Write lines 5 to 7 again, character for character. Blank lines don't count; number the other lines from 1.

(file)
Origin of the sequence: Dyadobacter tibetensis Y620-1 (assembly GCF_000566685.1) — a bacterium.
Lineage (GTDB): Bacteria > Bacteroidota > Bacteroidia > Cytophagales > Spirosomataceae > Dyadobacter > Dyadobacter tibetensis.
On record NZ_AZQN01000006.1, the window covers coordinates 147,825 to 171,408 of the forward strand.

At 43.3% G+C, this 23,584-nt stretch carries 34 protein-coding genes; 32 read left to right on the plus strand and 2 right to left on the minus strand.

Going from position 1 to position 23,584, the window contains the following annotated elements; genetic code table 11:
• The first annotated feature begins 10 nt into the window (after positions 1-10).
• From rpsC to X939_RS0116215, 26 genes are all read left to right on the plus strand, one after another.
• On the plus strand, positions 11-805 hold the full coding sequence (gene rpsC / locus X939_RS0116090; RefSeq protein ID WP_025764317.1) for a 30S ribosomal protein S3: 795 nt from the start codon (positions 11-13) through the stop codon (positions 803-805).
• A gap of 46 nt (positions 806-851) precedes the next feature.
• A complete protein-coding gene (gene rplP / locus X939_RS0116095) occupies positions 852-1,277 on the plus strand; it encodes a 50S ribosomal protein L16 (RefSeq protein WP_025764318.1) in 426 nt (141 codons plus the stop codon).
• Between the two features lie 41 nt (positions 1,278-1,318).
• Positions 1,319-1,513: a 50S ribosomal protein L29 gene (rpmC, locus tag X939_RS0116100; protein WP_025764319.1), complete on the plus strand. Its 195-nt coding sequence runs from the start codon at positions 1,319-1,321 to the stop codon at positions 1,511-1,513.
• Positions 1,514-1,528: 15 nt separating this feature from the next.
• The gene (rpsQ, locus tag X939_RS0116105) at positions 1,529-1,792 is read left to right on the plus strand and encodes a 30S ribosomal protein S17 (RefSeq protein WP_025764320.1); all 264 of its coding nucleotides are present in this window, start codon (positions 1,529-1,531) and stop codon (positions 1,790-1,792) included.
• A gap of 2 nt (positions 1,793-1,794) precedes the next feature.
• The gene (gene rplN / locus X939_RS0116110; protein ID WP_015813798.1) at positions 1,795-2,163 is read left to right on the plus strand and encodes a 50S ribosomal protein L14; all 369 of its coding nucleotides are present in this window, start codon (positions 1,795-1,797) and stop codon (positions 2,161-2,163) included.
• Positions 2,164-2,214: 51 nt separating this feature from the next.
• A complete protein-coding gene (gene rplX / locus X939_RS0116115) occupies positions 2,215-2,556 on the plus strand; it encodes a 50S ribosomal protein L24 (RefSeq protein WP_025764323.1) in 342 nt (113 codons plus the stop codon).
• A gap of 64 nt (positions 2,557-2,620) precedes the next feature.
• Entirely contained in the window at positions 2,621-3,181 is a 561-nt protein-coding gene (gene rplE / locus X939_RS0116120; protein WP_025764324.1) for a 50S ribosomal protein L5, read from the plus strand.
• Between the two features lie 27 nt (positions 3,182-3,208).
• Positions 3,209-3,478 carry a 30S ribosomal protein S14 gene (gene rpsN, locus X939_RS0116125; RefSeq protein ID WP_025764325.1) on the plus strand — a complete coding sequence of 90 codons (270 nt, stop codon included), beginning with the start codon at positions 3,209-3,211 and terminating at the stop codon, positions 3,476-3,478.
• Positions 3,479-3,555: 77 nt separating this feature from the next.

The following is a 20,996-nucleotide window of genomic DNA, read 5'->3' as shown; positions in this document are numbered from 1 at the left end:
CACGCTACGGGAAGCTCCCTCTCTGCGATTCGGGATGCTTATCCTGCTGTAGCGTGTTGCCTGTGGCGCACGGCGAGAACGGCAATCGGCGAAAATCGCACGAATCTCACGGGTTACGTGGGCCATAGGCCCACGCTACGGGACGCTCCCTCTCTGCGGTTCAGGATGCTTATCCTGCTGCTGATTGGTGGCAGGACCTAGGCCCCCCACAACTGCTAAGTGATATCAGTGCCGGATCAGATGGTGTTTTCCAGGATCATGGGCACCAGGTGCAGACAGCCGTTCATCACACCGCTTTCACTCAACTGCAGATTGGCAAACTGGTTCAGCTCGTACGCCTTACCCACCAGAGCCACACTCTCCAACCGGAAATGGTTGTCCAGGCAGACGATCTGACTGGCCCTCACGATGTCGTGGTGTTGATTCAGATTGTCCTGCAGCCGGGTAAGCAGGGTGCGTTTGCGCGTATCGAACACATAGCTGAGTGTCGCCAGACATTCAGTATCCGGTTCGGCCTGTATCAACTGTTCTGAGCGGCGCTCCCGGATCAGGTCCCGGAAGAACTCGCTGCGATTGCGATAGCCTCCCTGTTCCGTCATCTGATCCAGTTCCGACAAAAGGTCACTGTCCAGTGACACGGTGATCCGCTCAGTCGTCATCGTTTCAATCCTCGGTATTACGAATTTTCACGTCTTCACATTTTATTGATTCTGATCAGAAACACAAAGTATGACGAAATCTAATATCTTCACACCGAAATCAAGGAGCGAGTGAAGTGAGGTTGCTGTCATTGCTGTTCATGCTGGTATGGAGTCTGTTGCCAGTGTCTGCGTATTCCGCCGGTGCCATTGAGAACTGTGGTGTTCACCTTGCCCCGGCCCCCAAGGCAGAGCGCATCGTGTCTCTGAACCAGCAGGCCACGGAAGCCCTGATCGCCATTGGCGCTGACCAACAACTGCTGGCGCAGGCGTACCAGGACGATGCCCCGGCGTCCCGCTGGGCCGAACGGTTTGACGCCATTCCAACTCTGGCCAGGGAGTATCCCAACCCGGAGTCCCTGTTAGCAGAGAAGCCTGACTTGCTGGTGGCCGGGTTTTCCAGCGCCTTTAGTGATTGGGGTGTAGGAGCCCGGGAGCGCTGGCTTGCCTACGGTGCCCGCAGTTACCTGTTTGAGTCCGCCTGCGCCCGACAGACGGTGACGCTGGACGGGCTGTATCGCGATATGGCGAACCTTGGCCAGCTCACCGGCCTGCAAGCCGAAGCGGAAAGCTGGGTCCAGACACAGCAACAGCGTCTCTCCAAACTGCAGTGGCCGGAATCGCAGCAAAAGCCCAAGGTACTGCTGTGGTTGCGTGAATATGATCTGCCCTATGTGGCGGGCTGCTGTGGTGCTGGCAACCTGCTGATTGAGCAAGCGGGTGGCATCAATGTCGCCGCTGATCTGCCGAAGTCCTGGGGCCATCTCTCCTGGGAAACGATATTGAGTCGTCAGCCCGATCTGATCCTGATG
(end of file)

Going from position 1 to position 23,584, the window contains the following annotated elements; genetic code table 11:
• The first annotated feature begins 10 nt into the window (after positions 1-10).
• From rpsC to X939_RS0116215, 26 genes are all read left to right on the plus strand, one after another.